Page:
Once I performed comedy at a liberal arts college and stayed after the show to participate in a Q&A with the students in attendance. A student asked me what it was like to be a female comedian. This lead into a long discussion, but in particular I brought up some comments I often heard from audience members and other comedians that really pissed me off.  One was when I have been told by people they like my style because I'm "not a girly girl." This terminology really bothers me, which I explained by sarcastically commenting, "I'm a girl, how much girlier do I need to be for you to recognize I'm a girl. I have a vagina, how much more feminine does my vagina need to be for you to consider me a woman?"  I considered this an off-hand comment at the time that came out of a sarcastic rant.  The students laughed and I was sort of proud of myself.  I really felt as though I had made a poignant statement that made people think about misogyny and the language of gender.  

Afterward some students approached me to give me praise and accolades about my stand-up performance, which was obviously awesome for me. Then, after uncomfortably waiting in my line of appraisal for some time, one student approached me, shook my hand and said, "I thought you were funny, but what you said about women and vaginas was really FUCKED UP." I was taken aback by this at the time. They continued, "As a trans person, that really hurt me because that is not how gender is defined for me. Some women have penises and some men have vaginas. You should think about the language you use before you hurt people."  This was extremely awkward for me at the time. Inside I was REELING.  I felt my defenses going up as angry retorts filled my brain, but I thanked them for their feedback and apologized if what I said was misinformed and hurtful.  They seemed to appreciate my response and thanked me for otherwise making them laugh and left.  Other students apologized and seemed embarrassed for this student's behavior.  They continued to praise my performance and my comments in the Q&A.  It didn't make me feel better.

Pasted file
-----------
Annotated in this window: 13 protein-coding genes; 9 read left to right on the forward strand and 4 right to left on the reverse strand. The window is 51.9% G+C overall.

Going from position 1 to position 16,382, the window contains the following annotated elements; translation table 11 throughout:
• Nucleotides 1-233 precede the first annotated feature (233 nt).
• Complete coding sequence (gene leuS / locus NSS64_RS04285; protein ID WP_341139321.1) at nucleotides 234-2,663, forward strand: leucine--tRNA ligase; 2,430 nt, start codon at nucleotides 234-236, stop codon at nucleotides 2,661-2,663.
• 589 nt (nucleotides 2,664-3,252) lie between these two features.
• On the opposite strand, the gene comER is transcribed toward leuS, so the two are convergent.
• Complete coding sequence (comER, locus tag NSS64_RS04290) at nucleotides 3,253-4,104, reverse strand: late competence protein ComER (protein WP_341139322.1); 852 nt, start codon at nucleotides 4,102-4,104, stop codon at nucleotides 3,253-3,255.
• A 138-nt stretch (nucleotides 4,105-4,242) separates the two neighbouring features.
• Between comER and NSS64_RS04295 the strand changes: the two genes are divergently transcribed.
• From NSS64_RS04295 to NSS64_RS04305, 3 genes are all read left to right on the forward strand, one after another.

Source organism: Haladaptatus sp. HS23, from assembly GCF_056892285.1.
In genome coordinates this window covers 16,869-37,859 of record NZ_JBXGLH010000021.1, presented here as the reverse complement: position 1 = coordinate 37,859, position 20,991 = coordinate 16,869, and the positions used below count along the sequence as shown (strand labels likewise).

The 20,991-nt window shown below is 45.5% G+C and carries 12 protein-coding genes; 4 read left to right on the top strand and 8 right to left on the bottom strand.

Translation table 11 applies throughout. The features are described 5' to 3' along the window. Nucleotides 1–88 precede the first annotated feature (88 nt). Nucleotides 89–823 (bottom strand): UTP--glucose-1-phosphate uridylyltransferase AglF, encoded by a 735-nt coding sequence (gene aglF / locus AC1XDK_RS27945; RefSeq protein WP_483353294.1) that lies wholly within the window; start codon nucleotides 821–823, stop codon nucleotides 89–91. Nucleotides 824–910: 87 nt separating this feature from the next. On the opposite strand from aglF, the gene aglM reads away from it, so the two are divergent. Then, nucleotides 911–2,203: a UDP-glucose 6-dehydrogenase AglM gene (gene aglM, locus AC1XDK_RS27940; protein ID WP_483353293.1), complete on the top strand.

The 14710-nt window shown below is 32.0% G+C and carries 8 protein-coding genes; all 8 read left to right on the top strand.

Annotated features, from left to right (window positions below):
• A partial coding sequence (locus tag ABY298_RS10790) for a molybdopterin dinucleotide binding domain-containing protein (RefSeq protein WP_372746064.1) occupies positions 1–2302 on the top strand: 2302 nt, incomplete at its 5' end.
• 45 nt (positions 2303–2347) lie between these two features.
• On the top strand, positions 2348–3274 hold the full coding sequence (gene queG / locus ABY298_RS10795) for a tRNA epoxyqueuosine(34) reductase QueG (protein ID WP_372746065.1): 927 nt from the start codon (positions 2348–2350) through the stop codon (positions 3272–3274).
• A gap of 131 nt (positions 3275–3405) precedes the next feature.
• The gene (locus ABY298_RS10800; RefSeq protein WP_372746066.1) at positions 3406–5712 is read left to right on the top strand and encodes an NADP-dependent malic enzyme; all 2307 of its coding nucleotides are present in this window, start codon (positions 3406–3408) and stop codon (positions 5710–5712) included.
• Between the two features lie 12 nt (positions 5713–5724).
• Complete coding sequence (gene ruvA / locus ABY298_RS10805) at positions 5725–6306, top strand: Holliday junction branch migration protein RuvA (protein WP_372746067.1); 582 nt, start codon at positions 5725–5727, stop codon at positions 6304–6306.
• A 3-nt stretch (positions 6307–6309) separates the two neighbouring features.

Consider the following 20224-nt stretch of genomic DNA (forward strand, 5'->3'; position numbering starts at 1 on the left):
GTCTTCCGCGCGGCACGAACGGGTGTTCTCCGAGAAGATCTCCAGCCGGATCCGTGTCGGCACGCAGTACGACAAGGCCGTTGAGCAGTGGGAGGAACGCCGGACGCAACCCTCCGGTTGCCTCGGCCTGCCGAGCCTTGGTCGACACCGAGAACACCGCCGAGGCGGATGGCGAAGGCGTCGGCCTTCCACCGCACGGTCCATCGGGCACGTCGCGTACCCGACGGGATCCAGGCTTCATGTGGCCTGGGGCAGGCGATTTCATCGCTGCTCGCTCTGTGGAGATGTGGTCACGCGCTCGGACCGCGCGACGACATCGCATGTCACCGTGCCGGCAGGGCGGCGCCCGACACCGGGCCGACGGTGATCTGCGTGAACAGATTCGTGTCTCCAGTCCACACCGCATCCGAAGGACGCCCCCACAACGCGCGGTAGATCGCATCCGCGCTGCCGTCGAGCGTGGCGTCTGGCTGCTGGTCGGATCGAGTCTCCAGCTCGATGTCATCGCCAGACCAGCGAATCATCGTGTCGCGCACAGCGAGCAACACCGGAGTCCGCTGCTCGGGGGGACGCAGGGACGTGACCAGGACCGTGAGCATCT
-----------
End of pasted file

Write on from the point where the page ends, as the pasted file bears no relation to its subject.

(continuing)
On the drive back home, I was angry. Why did this person have to yell at me?! I didn't mean any harm!!  I thought I was making a good point about sexist language!  Why can't I make that point?!  And why does some white teenager get to yell at ME about sensitivity?!  I thought all these things, a loud to my friends.  Then when I got home, I REALLY thought about it.  What was I SO mad about?  Why did I think they were rude for sticking up for themselves?  Then I realized, I wasn't mad at them, I was mad at myself.  I was embarrassed for being called out for not knowing something.  I was being so egotistical about the breaking up of a series of compliments with a moment of criticism that I was projecting all my insecurities on this person at once.  They were younger than me, so I was angry about being schooled by a younger person.  It's a huge fear of mine as I age that I am slowly becoming inconsequential and out of the cultural loop, so to have a much younger person tell me I didn't understand something, it made me feel old.  Also, I like to pride myself on being totally open and educated on transgendered issues.  It was embarrassing to know not only was I wrong, but I unknowingly contradicted everything I want to stand for in a public space and with ZERO awareness.  That's really embarrassing.  Most terrible, I hurt someone.  Someone who came to a comedy show to laugh and forget their troubles, and instead I made them feel bullied and marginalized.  I don't want to think I'm a bad person and those are the kind of things I do with my comedy, but that's exactly what I did.  Thus, the defenses.  

As a QPOC, I've experienced a lot of terrible shit in my life.  In this moment, I compared those struggles to that person. And why?  What does that accomplish?  Most importantly in my defensive tirade of personal excuses I failed to recognize the most important issue...I HAVE NO IDEA WHAT IT'S LIKE TO BE TRANSGENDER. Yet, here I was, thinking I knew more than a transgender person about what language is appropriate for them and what they should or should not be offended by.  Why did I think I would know more than they did???  The answer is I don't know.  I don't know anything about this...and that scared me.  I don't want to be ignorant of something.  Being confronted about my ignorance was humiliating, but worse off, I made the whole thing about me.  How they made ME feel by confronting ME like that.  How shitty I felt in that moment when it should have been about them and how I made a whole room of their peers laugh at their struggles and then feel obligated to apologize for their choice to bring it up.  This is fucking terrible.  This is not what I want my comedy to be and this is not the kind of person I want people to think I am.